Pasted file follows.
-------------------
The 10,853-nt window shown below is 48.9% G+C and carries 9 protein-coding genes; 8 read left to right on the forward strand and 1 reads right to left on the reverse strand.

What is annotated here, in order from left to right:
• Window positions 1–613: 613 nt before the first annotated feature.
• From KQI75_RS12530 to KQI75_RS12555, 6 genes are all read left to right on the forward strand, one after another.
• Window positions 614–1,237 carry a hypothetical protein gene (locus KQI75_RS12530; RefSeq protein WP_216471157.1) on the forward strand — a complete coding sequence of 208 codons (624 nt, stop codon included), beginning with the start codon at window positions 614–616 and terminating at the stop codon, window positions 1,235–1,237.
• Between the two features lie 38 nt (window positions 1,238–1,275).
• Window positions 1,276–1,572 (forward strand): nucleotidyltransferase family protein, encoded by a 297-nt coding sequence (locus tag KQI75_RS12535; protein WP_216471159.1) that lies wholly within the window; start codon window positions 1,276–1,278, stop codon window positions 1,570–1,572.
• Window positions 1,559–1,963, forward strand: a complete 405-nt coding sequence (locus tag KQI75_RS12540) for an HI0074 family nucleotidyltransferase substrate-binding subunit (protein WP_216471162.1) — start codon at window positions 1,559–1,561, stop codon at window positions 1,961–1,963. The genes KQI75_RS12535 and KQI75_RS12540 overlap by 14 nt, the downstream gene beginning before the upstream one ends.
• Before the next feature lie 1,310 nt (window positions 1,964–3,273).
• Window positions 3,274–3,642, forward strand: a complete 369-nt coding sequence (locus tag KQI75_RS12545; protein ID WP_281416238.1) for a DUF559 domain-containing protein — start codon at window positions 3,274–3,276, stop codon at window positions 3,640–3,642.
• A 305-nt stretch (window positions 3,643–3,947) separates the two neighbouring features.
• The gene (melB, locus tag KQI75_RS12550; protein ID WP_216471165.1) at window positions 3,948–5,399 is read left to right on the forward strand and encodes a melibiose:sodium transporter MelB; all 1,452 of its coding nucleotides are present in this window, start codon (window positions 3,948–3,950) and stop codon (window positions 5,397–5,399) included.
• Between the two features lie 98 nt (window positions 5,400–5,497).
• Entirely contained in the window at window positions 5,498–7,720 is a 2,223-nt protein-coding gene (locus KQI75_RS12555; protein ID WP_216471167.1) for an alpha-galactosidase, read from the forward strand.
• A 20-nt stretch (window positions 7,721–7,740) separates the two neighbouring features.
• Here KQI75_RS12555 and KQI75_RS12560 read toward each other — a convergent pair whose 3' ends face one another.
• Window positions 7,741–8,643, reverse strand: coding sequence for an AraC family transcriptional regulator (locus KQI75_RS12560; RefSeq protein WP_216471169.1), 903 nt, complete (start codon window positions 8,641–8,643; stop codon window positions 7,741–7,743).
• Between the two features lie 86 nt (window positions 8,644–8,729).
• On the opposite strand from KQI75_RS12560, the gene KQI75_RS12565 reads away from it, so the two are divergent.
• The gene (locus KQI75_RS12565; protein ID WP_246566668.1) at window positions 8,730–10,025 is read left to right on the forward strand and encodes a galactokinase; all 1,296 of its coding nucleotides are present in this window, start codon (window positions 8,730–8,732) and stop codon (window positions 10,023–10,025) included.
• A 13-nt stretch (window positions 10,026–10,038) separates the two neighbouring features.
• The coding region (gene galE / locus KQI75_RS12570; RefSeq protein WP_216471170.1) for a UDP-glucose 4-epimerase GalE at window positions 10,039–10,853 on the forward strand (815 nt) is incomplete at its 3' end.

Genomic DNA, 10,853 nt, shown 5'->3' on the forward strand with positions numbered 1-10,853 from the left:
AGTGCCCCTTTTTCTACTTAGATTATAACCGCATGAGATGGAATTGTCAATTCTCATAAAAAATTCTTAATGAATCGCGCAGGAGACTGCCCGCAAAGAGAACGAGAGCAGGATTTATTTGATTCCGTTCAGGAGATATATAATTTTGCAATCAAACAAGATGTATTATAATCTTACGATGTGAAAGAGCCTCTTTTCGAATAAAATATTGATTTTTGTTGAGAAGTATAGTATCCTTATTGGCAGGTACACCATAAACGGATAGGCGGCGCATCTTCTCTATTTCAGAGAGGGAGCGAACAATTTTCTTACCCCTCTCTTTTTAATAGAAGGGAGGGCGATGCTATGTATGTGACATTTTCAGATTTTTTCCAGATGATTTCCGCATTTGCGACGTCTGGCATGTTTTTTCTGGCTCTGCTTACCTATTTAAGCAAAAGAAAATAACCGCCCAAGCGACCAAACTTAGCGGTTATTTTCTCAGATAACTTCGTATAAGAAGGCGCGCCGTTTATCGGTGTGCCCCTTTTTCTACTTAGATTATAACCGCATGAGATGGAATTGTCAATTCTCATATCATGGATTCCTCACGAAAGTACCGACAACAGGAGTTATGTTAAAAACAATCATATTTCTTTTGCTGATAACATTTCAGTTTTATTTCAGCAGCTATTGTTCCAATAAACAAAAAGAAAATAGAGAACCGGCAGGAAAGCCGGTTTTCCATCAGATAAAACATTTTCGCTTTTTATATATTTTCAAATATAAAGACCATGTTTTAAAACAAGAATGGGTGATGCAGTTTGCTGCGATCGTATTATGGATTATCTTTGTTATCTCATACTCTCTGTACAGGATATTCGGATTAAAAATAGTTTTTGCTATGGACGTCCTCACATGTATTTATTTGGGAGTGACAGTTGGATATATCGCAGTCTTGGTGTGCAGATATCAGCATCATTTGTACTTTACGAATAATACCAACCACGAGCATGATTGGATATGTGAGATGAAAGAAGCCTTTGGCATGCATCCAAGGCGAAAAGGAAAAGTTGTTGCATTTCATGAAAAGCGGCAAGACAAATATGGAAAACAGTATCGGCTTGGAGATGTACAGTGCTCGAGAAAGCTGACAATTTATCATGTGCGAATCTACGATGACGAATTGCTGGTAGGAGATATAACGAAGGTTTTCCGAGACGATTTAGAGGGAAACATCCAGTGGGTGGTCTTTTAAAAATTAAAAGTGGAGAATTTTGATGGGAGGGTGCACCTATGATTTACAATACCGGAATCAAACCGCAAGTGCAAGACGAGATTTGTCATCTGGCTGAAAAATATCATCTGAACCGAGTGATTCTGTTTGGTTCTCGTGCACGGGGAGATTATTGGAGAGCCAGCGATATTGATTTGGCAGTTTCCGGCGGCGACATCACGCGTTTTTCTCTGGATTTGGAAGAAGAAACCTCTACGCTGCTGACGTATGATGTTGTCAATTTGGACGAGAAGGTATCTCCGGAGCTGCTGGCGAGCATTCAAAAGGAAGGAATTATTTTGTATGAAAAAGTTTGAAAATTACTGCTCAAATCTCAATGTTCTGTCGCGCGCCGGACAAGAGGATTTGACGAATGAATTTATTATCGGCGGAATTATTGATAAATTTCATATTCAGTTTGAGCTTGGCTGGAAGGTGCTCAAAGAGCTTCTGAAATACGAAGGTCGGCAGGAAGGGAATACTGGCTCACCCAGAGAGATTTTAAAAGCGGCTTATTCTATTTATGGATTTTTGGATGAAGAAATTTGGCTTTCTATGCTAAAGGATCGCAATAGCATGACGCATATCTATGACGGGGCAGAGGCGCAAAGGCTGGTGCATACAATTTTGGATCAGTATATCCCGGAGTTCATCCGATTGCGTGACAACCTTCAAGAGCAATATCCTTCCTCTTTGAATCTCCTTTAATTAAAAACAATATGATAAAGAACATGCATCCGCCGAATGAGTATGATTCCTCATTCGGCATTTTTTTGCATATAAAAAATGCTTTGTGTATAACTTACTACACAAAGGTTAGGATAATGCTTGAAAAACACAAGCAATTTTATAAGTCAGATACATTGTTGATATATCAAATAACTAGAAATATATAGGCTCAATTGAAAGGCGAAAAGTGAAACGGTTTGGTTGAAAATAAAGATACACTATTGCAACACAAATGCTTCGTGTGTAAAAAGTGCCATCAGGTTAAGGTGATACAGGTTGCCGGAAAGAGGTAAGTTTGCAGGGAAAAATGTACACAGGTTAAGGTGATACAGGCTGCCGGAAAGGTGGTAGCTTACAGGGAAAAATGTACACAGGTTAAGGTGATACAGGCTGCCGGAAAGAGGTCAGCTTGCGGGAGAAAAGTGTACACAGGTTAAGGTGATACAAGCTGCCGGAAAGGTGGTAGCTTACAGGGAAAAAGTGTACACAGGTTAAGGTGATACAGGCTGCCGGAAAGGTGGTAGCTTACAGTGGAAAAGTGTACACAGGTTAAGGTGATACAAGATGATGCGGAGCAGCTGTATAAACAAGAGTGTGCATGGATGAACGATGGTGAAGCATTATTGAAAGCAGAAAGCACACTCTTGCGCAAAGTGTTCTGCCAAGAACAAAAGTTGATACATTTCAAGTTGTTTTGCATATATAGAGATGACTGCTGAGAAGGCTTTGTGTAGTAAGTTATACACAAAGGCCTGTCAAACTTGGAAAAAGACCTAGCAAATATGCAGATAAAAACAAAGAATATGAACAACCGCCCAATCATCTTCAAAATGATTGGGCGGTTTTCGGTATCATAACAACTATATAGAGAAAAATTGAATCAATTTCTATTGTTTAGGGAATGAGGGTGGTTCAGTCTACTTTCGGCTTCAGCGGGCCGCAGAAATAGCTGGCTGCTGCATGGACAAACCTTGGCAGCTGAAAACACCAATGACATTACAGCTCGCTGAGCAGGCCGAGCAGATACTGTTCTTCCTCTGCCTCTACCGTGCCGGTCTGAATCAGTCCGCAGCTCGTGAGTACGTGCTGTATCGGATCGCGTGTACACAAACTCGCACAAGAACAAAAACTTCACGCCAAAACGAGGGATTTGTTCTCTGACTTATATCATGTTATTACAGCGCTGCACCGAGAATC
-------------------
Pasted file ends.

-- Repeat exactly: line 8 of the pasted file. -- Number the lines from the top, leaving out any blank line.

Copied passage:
• Window positions 1,559–1,963, forward strand: a complete 405-nt coding sequence (locus tag KQI75_RS12540) for an HI0074 family nucleotidyltransferase substrate-binding subunit (protein WP_216471162.1) — start codon at window positions 1,559–1,561, stop codon at window positions 1,961–1,963. The genes KQI75_RS12535 and KQI75_RS12540 overlap by 14 nt, the downstream gene beginning before the upstream one ends.